The Beaver Watershed Alliance will assist landowners with the purchase and installation of a high tunnel system and "starting kit" of native plant materials. Through this pilot program, participants receive a reimbursement on the cost of high tunnel system installation and native plant starter kit up to a $4,000 maximum reimbursement. To apply, please fill out and return the application form below.

This program is carried out by the Beaver Watershed Alliance with funding from the USDA Natural Resources Conservation Service (NRCS) Conservation Innovation Grant (CIG) to increase voluntary best management practices by individuals, communities, and conservation entities and increase the capacity of NPMs in Northwest Arkansas. Establishment of these high tunnels are expected to protect and improve soils, water, and air quality as well as improve energy conservation in the Beaver Lake Watershed and throughout Northwest Arkansas.

Download High Tunnel Pilot Program Fact Sheet Download High Tunnel Grant Application
EMAIL NATE WITH QUESTIONS ABOUT THE PROGRAM OR THE SERIES
     

High Tunnels for Native Plants - Virtual Training Series

The Alliance is hosting four virtual trainings about propagating native plants in high tunnels, all free and open to the public. These trainings, taught by regional experts in native plant propagation and greenhouse operations, will introduce participants to the basics of horticulture, native plants, and high tunnel operations.

            Bioswales

Native Plants for Builders and Landscapers

Thursday, October 8, 2:00 - 4:00pm

Eric Fuselier, Crafton Tull
Lissa Morrison, Ozark Chapter Wild Ones

This first episode of four will feature expertise on using native plants in both "soft" engineering or low-impact development as well as home landscaping.Demand for native plant materials exists in numerous markets, with these two being just a few.Eric Fuselier will be presenting on selecting native plants for engineering and construction, followed by Lissa Morrison presenting on selecting native plants for landscaping.

Register Here     Small Greenhouse

Native Plant Propagation & Licensing

Wednesday, October 14, 1:00 - 2:30 pm

Rose Gergerich, NWA Master Naturalists
Paul Shell, Arkansas Plant Board

This second training will feature the various propagation techniques of native plants as well as the process of becoming a licensed nurseryman. Propagation topics will include stratification, soil, germination, sterilization, and others. Rose Gergerich, retired plant pathologist and head of the Northwest Arkansas Master Naturalists' Native Plant group will present on propagating native grasses, shrubs, and forbs and combating common pathogens in a greenhouse setting. Paul Shell with the Arkansas Plant Board will present on the various options for obtaining a nurseryman’s license, which is required by the State of Arkansas before selling any materials produced through this program.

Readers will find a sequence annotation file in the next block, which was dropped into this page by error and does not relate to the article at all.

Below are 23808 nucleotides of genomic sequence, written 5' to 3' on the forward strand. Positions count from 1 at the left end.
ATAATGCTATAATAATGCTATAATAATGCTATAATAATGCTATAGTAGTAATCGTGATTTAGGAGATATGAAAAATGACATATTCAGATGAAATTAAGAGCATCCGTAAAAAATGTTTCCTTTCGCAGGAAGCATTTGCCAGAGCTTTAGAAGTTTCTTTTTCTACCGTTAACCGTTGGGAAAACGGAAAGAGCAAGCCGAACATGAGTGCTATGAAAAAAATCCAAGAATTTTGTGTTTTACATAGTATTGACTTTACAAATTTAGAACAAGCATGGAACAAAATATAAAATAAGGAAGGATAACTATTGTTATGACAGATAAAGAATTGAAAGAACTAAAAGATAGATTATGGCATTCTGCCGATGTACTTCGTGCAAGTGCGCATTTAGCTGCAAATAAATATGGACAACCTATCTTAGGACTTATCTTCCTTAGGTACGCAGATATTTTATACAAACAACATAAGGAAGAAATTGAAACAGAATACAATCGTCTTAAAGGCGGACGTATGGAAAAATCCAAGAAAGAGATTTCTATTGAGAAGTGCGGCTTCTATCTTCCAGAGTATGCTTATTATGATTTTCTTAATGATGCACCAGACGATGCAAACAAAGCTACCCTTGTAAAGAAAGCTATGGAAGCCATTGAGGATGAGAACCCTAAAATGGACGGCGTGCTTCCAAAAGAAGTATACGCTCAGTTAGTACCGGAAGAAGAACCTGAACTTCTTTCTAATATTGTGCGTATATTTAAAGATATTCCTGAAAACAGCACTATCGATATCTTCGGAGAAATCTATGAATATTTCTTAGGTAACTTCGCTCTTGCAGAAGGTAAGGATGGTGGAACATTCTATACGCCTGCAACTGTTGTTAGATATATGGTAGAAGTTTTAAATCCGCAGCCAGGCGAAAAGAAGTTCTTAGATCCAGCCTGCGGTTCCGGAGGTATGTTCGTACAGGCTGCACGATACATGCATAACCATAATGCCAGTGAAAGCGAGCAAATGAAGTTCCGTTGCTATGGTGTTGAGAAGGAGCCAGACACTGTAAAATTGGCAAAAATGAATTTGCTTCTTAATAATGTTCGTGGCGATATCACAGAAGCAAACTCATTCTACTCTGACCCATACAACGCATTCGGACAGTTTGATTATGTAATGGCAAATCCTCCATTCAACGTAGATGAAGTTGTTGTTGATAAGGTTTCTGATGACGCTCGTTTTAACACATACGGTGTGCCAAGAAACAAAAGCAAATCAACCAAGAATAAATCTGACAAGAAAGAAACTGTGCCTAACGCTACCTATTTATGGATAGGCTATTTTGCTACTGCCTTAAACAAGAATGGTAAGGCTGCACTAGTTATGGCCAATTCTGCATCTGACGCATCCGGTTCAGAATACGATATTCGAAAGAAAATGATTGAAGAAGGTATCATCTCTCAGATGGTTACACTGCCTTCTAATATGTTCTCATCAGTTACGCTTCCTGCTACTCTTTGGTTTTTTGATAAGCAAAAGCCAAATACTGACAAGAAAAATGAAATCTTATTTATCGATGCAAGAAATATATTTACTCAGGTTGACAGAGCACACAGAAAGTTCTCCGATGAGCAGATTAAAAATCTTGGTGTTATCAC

Register Here     Two greenhouses from a distance

Economics of Native Plant Nurseries

Thursday, October 22, 1:00 - 2:00 pm

Mervin Wallace, Missouri Wildflowers Farm

The third event in this series will feature information on recommendations on how to cultivate local demand for native plant materials, such as identifying markets and potential buyers, and the economics of running a native plant nursery. Mervin Wallace, owner of Missouri Wildflowers Farm, has over 35 years of experience collecting, propagating, and selling native plants for landscaping, conservation, and restoration projects. Mervin has dedicated Missouri Wildflowers Farm to providing the Missouri region local genotype seed, collected from local sources, and has developed a successful business model built from the ground up.

Register Here     Man pointing to greenhouse

High Tunnel System Operations

Wednesday, October 28, 1:00 - 2:30 pm

Mark Cain, Dripping Springs Garden

The fourth and final training will be a recorded walkthrough of a high tunnel system as interested producers ask experienced vegetable and flower producers what to expect with an application to the NRCS high tunnel program. The Alliance High Tunnel Program is a pilot program through the NRCS and seeks to introduce a scenario whereby native plants can be produced through this highly popular and successful program. Mark Cain with Dripping Springs Garden will walk us through as he shares his expertise on constructing, maintaining, and operating their high tunnels for their successful market garden.

Register Here    

Thanks to the following partners and sponsors:

USDA Natural Resources Conservation Services

Alliance Board of Directors

Beaver Water District